Oxford History: City Wall

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North wall: New College


One-twelfth of the whole town wall was incorporated into New College (founded 1379), and it has survived virtually intact. It includes five bastions (Nos. 11–15).

Start of wall in New College

Above: The city wall viewed from outside at the west side of New College. Unlike the other older buildings of the college, the bell tower (right) stands outside the wall. One bastion was cut through to give access to the Slype (where the moat formerly ran)

New College: north rangeThe north wall, viewed from inside

North stepsDetail of the rampart walk, with surviving stone steps, inside the wall

The Warden and Scholars of New College bound themselves and their successors:

to keep in reparation so much of the north and east wall of the said town that should include the said College, and that also they make a gate or postern on each side of the said wall at the extent of the College limits, to the end that the Mayor and Bailiffs of Oxford may, once every three years, enter and pass through them, to see whether the said wall be kept in a competent manner of reparation, and also that the commonalty of the said town might have free passage in times of war through the said posterns for the defence of the said town.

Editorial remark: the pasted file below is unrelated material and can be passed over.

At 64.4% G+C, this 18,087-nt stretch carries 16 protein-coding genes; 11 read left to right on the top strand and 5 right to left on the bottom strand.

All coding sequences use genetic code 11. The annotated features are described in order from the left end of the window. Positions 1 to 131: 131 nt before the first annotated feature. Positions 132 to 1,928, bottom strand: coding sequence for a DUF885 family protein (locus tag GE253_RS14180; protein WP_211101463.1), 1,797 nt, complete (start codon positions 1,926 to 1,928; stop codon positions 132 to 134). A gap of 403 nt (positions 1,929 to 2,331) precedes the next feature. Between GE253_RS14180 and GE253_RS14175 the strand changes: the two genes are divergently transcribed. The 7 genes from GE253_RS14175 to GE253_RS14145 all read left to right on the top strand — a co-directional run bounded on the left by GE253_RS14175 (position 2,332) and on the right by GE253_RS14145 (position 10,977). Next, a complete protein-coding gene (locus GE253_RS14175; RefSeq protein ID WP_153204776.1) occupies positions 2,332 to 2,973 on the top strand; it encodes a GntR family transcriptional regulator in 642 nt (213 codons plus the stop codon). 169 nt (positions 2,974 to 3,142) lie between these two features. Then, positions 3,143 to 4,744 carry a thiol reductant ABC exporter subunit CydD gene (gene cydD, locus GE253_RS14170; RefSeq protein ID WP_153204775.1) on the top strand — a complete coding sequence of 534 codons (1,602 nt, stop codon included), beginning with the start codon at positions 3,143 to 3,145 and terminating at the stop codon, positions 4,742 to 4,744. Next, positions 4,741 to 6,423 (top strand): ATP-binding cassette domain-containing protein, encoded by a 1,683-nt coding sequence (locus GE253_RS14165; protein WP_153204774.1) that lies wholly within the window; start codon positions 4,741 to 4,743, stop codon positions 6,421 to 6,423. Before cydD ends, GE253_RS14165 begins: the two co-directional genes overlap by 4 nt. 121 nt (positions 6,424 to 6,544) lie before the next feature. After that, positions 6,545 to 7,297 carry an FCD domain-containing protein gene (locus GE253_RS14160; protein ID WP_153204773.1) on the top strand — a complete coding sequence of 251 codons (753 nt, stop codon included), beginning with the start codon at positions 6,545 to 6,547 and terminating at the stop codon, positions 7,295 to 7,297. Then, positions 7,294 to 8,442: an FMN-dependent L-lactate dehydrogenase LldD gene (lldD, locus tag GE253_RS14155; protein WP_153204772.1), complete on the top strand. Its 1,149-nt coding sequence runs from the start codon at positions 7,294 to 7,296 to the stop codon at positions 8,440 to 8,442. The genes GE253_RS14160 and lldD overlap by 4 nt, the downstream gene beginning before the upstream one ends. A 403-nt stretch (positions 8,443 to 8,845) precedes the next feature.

The Lord Mayor still duly inspects the walls each year: see report of 2008 inspection.

North bastion

One of the bastions: above, from outside the wall; below, from the inside

Inside of bastion

The north town wall in New College reaches the further eastern point of the medieval town, and then turns the corner and runs south.


Next: East Wall in New College Next

©Stephanie Jenkins

Last updated: 14 December, 2015

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